The visit to France in February/March 1990 of the greatest living interpreter of that most beautiful of Chinese instruments is the perfect occasion for us to add to the recent reissue of Ocora’s CD China - Classical Music (C 582039) a disc devoted entirely to the seven-stringed zither. We intend to continue building up in this way our anthology of great instrumental masters of the solo classical repertoire. The written classical repertoire demands a musical maturity reached only by a select few. It requires a culture and life-style said to be forever lost, which I know is not the case. Only the rarest musicians are capable of totally assimilating a tradition and being its most distinguished performer. Even rarer is the gift, possessed by Li Xiangting, of being able to communicate the musicality of his art to a public unfamiliar with his culture –and the qin is, of all Chinese instruments, the most typical.
The Music
Imagine discovering the cello, Bach and Pablo Casals at the same time. Hearing Li Xiangting play the qin is just that kind of experience: extremely refined compositions, both rich and contrasting, in a climate of total dedication to the service of this repertoire, over a thousand years old. What is so amazing with qin music, is the way it can be immediately and universally appreciated even beyond its very rich and specifically Chinese context. The sensuality of its sound is heightened by complex variations in which virtuosity is at all times for expressive effect.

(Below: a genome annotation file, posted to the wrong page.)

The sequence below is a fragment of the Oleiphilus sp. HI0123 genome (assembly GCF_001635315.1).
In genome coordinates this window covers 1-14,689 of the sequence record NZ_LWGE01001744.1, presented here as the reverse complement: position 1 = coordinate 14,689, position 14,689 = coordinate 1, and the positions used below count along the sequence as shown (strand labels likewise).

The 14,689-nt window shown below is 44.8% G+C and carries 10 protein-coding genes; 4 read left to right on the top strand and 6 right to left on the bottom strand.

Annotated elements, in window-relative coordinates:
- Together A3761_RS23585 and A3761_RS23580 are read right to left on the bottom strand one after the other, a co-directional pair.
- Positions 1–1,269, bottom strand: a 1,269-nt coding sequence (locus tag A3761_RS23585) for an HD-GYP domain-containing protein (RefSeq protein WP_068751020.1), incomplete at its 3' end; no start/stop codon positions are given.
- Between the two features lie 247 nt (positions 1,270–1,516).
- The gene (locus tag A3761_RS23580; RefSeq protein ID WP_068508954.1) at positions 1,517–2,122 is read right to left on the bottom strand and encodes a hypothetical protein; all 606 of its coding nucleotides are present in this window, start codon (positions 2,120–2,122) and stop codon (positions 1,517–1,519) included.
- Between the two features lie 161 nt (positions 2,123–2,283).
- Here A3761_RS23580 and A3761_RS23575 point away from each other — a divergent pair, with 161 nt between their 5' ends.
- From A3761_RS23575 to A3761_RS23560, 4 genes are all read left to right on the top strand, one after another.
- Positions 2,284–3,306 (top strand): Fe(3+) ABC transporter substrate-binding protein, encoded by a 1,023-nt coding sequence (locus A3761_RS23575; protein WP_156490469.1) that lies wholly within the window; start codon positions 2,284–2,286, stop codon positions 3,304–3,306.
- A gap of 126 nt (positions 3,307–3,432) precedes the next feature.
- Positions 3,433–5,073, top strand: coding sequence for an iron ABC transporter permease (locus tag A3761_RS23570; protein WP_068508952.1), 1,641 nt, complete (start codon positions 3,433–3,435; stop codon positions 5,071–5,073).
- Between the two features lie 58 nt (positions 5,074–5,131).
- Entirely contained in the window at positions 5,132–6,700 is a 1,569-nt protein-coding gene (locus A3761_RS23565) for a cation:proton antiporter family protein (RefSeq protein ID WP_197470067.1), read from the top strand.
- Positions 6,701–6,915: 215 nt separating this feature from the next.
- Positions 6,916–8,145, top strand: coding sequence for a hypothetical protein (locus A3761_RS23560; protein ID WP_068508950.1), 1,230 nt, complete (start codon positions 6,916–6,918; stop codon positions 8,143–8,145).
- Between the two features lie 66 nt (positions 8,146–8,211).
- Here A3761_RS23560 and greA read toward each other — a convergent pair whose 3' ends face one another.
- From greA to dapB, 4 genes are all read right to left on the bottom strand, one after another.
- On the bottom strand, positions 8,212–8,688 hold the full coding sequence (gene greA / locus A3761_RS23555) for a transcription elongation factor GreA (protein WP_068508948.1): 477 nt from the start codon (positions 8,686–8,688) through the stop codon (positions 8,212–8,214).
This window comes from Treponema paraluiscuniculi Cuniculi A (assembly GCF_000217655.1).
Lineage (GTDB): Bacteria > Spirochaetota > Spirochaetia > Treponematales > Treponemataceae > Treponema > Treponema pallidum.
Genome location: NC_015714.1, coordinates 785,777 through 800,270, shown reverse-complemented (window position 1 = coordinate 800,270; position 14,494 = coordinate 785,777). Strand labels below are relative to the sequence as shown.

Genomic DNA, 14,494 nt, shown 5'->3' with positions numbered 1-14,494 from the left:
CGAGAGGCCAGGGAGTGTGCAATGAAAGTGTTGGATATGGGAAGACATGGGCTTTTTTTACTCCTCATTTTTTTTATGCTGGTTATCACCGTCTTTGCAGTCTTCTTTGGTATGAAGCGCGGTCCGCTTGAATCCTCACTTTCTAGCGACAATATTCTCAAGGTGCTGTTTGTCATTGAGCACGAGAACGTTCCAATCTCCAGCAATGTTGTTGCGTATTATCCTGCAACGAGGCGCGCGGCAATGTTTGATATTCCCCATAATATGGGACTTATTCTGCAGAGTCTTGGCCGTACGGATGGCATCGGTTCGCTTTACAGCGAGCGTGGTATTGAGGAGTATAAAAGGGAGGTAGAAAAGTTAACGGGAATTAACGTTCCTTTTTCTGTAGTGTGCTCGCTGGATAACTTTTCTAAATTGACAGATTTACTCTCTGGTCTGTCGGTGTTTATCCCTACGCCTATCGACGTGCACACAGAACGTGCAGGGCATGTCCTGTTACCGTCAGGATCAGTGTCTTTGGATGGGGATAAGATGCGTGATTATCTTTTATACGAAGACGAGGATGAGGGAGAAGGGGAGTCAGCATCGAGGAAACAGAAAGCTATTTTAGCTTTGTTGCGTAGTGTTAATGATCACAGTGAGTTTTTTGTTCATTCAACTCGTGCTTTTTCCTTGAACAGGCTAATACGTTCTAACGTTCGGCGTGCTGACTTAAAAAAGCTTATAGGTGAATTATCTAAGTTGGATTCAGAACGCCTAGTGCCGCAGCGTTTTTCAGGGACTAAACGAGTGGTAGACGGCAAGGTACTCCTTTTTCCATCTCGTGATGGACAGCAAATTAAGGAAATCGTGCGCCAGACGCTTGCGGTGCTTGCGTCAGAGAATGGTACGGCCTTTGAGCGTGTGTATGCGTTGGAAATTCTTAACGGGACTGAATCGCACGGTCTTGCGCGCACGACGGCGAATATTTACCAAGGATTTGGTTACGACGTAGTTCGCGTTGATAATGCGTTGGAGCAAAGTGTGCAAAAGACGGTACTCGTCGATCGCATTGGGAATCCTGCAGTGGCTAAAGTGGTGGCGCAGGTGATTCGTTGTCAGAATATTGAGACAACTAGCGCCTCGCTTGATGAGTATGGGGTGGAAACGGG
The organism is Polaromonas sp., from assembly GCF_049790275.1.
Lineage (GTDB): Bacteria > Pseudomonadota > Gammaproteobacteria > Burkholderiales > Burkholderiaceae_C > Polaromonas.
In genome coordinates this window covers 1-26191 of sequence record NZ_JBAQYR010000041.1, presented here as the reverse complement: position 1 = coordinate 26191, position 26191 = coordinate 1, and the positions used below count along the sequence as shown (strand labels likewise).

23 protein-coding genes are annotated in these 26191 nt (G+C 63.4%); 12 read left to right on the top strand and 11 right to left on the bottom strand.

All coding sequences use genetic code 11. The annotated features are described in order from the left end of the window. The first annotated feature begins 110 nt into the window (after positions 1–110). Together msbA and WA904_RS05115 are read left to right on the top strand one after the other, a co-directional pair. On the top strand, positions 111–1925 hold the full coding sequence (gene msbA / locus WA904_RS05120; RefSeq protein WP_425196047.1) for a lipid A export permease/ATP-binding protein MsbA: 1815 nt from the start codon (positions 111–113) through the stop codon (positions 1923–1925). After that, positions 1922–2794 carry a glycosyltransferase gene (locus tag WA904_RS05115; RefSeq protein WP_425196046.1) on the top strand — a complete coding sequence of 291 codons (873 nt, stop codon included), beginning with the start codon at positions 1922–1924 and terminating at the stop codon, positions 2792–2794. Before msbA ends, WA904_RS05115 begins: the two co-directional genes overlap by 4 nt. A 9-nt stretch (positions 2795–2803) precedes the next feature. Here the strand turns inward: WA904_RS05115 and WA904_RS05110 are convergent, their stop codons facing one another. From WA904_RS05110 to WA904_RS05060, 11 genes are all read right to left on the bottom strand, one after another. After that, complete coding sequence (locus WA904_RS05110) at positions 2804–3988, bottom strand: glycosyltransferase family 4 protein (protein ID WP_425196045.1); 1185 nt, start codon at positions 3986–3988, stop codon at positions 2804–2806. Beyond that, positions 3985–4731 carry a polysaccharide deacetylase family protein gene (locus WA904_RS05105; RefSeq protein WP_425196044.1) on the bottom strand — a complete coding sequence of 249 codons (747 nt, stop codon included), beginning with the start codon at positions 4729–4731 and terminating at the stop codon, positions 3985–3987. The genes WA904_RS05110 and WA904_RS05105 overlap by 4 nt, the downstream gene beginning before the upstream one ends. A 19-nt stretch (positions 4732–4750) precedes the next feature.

The Instrument
The qin is, along with poetry and calligraphy, the emblem of literate China. But above all it is an extremely simple instrument with immense tonal capacities, from deep low notes to its luminous top register, from notes attacked with great violence to glissandi melting into silence. The sound-box, lacquered and set with grains of precious metal (making it a work of art often admired) is strung with seven strings corresponding to the fundamentals of the “Chinese scale”: C-D-F-G-A-C-D. Thirteen little heads of pearl indicate harmonic divisions along the string. Three different playing techniques can be used: open strings, strings held along the fingerboard which is smooth like a violin’s, and harmonics. The scores are written very specifically with precise fingering like Renaissance lute tablatures.